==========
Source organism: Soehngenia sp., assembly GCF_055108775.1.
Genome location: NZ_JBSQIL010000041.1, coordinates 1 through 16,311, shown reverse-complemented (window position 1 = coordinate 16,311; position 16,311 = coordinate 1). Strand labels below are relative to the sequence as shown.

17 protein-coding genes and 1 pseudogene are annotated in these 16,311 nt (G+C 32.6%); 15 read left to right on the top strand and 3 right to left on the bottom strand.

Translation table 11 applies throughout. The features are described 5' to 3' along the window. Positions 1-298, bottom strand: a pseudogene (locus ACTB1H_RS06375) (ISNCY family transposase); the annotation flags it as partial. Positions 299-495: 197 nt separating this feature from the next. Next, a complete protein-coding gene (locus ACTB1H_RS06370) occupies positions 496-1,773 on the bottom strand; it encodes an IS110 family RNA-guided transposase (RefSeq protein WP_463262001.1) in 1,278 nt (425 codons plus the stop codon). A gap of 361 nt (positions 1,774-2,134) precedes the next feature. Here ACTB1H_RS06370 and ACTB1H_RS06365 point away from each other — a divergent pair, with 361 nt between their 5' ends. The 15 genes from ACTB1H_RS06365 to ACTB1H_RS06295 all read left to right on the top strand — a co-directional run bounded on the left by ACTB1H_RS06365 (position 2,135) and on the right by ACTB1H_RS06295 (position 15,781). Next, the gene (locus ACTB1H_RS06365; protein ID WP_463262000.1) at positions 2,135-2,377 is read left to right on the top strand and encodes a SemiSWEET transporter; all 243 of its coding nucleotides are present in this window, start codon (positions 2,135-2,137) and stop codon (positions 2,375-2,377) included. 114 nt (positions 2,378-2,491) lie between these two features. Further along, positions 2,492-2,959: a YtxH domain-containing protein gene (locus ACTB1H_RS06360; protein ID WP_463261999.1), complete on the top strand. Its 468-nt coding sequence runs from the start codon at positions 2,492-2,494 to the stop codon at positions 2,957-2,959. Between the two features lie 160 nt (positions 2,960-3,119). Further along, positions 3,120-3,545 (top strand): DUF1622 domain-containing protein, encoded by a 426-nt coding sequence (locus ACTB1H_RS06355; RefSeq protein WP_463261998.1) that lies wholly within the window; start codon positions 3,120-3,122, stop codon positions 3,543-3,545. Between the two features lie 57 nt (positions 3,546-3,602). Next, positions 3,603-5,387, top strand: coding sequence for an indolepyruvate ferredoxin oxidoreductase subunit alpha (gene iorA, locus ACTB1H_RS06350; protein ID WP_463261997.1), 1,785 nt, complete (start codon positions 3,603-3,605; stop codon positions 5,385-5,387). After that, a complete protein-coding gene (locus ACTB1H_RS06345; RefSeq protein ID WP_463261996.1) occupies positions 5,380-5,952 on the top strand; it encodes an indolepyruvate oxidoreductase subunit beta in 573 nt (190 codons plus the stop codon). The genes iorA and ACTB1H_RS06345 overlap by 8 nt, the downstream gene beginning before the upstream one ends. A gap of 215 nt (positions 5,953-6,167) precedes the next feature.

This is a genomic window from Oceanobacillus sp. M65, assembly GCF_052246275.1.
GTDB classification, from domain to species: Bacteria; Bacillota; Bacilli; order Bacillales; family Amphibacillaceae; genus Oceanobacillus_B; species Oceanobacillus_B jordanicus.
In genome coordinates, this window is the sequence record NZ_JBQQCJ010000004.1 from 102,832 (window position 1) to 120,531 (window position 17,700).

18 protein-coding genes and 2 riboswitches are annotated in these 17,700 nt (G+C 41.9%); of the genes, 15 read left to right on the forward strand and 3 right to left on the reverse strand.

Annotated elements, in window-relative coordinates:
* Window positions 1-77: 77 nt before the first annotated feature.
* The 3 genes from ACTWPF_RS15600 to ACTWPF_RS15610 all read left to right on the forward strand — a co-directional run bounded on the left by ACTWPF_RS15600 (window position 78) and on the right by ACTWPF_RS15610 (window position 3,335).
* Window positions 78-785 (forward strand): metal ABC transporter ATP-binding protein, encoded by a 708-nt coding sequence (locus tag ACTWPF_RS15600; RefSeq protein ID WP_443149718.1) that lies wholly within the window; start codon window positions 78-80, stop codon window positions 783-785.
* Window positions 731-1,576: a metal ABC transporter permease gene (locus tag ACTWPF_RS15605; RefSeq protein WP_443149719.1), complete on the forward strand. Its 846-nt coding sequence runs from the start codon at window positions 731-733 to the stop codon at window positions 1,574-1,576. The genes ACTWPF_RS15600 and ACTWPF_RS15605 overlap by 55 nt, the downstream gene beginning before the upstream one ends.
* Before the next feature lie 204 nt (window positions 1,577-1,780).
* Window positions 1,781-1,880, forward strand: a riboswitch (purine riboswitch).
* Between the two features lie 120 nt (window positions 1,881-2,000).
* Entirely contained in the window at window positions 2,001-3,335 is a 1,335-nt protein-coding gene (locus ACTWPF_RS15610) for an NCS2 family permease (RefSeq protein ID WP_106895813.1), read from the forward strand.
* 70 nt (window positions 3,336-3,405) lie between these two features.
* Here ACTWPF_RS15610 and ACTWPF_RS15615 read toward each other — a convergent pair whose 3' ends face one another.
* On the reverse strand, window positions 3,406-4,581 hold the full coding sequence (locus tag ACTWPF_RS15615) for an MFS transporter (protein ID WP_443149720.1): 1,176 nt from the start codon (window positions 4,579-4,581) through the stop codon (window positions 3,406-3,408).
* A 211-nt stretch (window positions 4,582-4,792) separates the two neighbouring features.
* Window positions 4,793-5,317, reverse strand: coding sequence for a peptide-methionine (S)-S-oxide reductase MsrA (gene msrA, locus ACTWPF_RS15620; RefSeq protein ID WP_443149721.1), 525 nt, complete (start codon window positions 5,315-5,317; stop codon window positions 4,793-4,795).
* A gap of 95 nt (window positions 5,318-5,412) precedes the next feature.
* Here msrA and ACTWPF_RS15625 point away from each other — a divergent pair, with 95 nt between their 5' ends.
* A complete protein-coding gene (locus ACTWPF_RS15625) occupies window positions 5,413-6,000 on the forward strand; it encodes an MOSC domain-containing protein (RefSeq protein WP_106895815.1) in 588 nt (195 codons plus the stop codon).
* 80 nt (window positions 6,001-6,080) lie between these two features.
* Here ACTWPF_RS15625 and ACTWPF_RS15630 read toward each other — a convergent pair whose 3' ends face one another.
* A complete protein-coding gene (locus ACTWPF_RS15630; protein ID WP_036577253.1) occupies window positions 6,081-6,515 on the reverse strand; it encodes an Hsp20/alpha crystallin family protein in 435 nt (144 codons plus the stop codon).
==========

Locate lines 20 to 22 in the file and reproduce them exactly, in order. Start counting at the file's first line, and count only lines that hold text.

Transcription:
* On the reverse strand, window positions 3,406-4,581 hold the full coding sequence (locus tag ACTWPF_RS15615) for an MFS transporter (protein ID WP_443149720.1): 1,176 nt from the start codon (window positions 4,579-4,581) through the stop codon (window positions 3,406-3,408).
* A 211-nt stretch (window positions 4,582-4,792) separates the two neighbouring features.
* Window positions 4,793-5,317, reverse strand: coding sequence for a peptide-methionine (S)-S-oxide reductase MsrA (gene msrA, locus ACTWPF_RS15620; RefSeq protein ID WP_443149721.1), 525 nt, complete (start codon window positions 5,315-5,317; stop codon window positions 4,793-4,795).